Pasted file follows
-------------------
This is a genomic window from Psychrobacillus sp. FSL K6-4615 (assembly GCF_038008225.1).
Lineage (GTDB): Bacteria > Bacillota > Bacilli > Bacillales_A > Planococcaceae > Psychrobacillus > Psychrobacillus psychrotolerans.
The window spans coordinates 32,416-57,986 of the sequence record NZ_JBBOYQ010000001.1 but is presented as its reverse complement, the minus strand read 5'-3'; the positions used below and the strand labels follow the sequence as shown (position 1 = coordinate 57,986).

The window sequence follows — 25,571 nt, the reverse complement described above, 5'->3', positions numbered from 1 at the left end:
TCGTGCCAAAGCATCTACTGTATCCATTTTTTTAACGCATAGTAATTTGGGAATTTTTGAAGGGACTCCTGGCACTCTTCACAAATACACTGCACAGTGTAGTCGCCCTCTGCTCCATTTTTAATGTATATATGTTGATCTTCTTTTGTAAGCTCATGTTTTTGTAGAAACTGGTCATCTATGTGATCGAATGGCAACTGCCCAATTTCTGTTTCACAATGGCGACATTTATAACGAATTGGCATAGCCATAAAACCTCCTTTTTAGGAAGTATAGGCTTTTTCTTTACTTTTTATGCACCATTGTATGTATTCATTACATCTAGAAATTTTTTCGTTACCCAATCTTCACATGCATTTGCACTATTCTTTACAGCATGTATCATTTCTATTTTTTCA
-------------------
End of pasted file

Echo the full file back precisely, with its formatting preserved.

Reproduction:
This is a genomic window from Psychrobacillus sp. FSL K6-4615 (assembly GCF_038008225.1).
Lineage (GTDB): Bacteria > Bacillota > Bacilli > Bacillales_A > Planococcaceae > Psychrobacillus > Psychrobacillus psychrotolerans.
The window spans coordinates 32,416-57,986 of the sequence record NZ_JBBOYQ010000001.1 but is presented as its reverse complement, the minus strand read 5'-3'; the positions used below and the strand labels follow the sequence as shown (position 1 = coordinate 57,986).

The window sequence follows — 25,571 nt, the reverse complement described above, 5'->3', positions numbered from 1 at the left end:
TCGTGCCAAAGCATCTACTGTATCCATTTTTTTAACGCATAGTAATTTGGGAATTTTTGAAGGGACTCCTGGCACTCTTCACAAATACACTGCACAGTGTAGTCGCCCTCTGCTCCATTTTTAATGTATATATGTTGATCTTCTTTTGTAAGCTCATGTTTTTGTAGAAACTGGTCATCTATGTGATCGAATGGCAACTGCCCAATTTCTGTTTCACAATGGCGACATTTATAACGAATTGGCATAGCCATAAAACCTCCTTTTTAGGAAGTATAGGCTTTTTCTTTACTTTTTATGCACCATTGTATGTATTCATTACATCTAGAAATTTTTTCGTTACCCAATCTTCACATGCATTTGCACTATTCTTTACAGCATGTATCATTTCTATTTTTTCA